How are we stupid in our own particular way? We are looking for what is unusual and distinctive in the way each person moves. If we look closely enough we will always see something. Then you know who you are. Everybody already has a character. You can observe the individual somatics of the people when they are trying to do the same thing.


Giovanni’s pedagogy moves between movement analysis and red nose technique/awareness as the basis for clown. Most, if not all, of the students in this class are familiar with the commedia masks, neutral mask and character masks, so he takes us on a whistlestop tour of many different body structures (achieved by freezing at different points of an undulation), generally involving pushing forward or pulling back with hips, belly, chest, head, shoulder, in order to create a panoply of different feelings and characters. We move rapidly through pantomime, melodrama, commedia archetypes, and we play for a few minutes in each, interacting, improvising little scenes. Giovanni points out particular characteristics he notices in a particular person and coaches them in bringing it out more or playing with it in some way.


This gives us a vocabulary for movement analysis. Equips us for analysing our own movement later on. We then switch gears and discuss the red nose. There's so much baggage here to get out of the way...

  • Conventions of putting on and taking off

  • Talking vs silent

  • Eye contact with audience

  • Meaning of vulnerability (ability to be wounded)

  • Naivety to be naive is to be native to your own body, connected with your nature.

  • Negative associations sometimes with red nose.

  • Failure, flop, fiasco.

  • Sense of urgency and purpose.

  • Surprise, always, even when it has happened 100 times.

  • Playing with boundaries: transgression.

  • Resilience: never dies,

  • Eventually there is a costume, clown is a theatrical creature.

We finish with what I believe is Giovanni’s trademark exercise (at least the one I have heard people describe before). We are ‘observed’ by a partner who must then put their own body in the structure they have observed and slightly amplify it. The original observed person then gets to respond to what they see and there is some conversation about how what they see matches with what the feel internally of their own body. Then the observed person takes what the observer did back into their own body and plays with it, looking for a moment of somatic activation as they amplify it for themselves.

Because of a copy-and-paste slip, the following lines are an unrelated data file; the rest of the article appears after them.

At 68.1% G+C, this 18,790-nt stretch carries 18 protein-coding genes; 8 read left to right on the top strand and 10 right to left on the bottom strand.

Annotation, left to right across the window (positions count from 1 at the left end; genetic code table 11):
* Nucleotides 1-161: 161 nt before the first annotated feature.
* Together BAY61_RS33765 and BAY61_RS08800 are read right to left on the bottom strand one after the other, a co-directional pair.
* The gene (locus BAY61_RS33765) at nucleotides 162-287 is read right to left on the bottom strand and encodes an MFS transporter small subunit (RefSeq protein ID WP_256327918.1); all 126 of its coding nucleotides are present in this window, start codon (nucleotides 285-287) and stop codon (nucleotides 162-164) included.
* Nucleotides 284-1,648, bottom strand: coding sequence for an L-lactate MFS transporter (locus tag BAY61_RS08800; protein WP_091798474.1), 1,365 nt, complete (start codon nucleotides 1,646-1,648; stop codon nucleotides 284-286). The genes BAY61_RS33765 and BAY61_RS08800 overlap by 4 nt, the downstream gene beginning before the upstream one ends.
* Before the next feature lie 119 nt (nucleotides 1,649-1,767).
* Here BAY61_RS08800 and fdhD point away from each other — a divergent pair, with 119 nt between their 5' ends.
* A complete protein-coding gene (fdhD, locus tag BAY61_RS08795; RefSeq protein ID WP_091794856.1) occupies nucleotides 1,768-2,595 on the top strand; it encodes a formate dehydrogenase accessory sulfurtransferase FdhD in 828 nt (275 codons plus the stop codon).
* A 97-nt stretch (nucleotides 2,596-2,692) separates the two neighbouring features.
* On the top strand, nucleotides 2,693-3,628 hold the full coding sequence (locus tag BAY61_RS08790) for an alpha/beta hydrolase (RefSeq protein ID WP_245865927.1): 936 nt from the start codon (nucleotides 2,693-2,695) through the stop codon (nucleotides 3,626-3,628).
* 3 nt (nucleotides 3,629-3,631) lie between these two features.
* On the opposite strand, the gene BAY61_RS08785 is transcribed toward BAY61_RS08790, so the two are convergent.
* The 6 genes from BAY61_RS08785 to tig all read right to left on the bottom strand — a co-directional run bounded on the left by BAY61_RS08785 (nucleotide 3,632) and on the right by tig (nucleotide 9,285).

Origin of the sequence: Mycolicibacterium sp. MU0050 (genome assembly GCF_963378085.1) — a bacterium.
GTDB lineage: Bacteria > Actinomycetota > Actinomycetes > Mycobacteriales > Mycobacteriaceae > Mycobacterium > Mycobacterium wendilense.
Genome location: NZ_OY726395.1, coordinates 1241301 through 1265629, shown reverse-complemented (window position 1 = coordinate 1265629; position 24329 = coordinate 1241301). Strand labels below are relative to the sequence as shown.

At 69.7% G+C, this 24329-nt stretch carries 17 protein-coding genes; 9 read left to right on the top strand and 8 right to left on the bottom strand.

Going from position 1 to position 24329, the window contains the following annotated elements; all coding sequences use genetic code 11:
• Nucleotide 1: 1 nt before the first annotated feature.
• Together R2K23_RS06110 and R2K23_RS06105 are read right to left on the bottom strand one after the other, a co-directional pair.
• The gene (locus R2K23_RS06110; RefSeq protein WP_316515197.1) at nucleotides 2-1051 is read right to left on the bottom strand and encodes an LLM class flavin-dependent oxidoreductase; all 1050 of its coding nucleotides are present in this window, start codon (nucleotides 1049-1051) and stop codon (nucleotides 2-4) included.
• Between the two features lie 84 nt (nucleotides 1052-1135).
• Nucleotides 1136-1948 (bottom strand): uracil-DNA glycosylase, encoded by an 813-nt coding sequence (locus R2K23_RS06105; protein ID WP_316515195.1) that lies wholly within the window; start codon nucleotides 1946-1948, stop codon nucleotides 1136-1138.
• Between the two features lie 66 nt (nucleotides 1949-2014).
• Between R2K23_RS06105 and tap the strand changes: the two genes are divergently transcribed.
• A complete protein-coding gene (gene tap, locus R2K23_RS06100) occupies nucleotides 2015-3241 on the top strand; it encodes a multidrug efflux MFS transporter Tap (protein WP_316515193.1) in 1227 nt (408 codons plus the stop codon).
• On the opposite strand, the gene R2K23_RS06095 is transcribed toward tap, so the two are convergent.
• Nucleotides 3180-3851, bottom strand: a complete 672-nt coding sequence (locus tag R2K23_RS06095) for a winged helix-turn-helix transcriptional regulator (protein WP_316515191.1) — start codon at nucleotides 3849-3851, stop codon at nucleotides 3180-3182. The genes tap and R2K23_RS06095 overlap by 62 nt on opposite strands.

It is a curious exercise. I am so used to working inside out, from inner emotional state to outer physical expression, that it feels oddly shallow to be working so purely from visual stimulus and impression. But I am willing to go with it and hopefully to learn something new. Certainly as I embody myself (based on my partner’s embodied observations of me) I feel some activation, a deeper sense of something new about myself that I am both uncomfortable and excited about. I felt a moment of zing, of energetic shift, as described by Giovanni, but it is right at the end of the session and I don’t know quite what to do with it.


The particular structure that gave me this feeling is an asymmetry between my arm and shoulder height. My partner, imitating and amplifying what they had sene of me, looked frankly lop-sided, and a little grotesque. Is this me? Is this what I look like? Some discomfort arose and also some pleasure, oddly, as I began to embody this myself and to play with it. It feels enjoyably horrific and deformed.


I am excited to see what new challenges, discoveries and confrontations tomorrow brings.